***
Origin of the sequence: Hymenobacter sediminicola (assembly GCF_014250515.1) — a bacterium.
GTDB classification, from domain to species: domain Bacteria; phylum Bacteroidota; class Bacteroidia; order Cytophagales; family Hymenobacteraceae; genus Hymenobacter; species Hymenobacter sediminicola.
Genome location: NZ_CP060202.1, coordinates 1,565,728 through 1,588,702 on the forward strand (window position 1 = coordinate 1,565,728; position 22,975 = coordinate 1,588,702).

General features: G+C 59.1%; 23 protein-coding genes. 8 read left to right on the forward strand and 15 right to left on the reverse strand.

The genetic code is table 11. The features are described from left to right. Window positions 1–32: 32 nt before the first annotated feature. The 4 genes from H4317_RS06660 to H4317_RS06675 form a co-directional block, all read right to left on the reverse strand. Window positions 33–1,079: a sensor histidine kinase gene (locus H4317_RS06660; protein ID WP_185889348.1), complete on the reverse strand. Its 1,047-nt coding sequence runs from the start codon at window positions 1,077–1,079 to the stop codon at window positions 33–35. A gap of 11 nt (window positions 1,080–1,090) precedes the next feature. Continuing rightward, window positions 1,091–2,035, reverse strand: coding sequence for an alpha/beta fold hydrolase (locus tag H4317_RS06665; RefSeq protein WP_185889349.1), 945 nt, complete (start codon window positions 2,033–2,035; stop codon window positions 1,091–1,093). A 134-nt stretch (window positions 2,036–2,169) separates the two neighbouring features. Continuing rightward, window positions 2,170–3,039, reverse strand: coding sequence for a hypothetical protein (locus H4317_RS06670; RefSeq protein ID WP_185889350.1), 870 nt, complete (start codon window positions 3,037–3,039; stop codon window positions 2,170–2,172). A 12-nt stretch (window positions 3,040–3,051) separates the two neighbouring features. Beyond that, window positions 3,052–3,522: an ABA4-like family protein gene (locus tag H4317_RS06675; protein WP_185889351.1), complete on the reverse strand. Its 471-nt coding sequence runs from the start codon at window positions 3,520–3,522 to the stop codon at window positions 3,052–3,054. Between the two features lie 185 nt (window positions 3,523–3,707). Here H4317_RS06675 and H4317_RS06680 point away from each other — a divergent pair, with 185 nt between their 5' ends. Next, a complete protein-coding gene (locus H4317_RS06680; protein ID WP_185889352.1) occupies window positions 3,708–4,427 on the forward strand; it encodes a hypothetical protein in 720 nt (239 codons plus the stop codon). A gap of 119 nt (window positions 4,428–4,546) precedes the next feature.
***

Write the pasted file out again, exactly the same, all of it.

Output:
Origin of the sequence: Hymenobacter sediminicola (assembly GCF_014250515.1) — a bacterium.
GTDB classification, from domain to species: domain Bacteria; phylum Bacteroidota; class Bacteroidia; order Cytophagales; family Hymenobacteraceae; genus Hymenobacter; species Hymenobacter sediminicola.
Genome location: NZ_CP060202.1, coordinates 1,565,728 through 1,588,702 on the forward strand (window position 1 = coordinate 1,565,728; position 22,975 = coordinate 1,588,702).

General features: G+C 59.1%; 23 protein-coding genes. 8 read left to right on the forward strand and 15 right to left on the reverse strand.

The genetic code is table 11. The features are described from left to right. Window positions 1–32: 32 nt before the first annotated feature. The 4 genes from H4317_RS06660 to H4317_RS06675 form a co-directional block, all read right to left on the reverse strand. Window positions 33–1,079: a sensor histidine kinase gene (locus H4317_RS06660; protein ID WP_185889348.1), complete on the reverse strand. Its 1,047-nt coding sequence runs from the start codon at window positions 1,077–1,079 to the stop codon at window positions 33–35. A gap of 11 nt (window positions 1,080–1,090) precedes the next feature. Continuing rightward, window positions 1,091–2,035, reverse strand: coding sequence for an alpha/beta fold hydrolase (locus tag H4317_RS06665; RefSeq protein WP_185889349.1), 945 nt, complete (start codon window positions 2,033–2,035; stop codon window positions 1,091–1,093). A 134-nt stretch (window positions 2,036–2,169) separates the two neighbouring features. Continuing rightward, window positions 2,170–3,039, reverse strand: coding sequence for a hypothetical protein (locus H4317_RS06670; RefSeq protein ID WP_185889350.1), 870 nt, complete (start codon window positions 3,037–3,039; stop codon window positions 2,170–2,172). A 12-nt stretch (window positions 3,040–3,051) separates the two neighbouring features. Beyond that, window positions 3,052–3,522: an ABA4-like family protein gene (locus tag H4317_RS06675; protein WP_185889351.1), complete on the reverse strand. Its 471-nt coding sequence runs from the start codon at window positions 3,520–3,522 to the stop codon at window positions 3,052–3,054. Between the two features lie 185 nt (window positions 3,523–3,707). Here H4317_RS06675 and H4317_RS06680 point away from each other — a divergent pair, with 185 nt between their 5' ends. Next, a complete protein-coding gene (locus H4317_RS06680; protein ID WP_185889352.1) occupies window positions 3,708–4,427 on the forward strand; it encodes a hypothetical protein in 720 nt (239 codons plus the stop codon). A gap of 119 nt (window positions 4,428–4,546) precedes the next feature.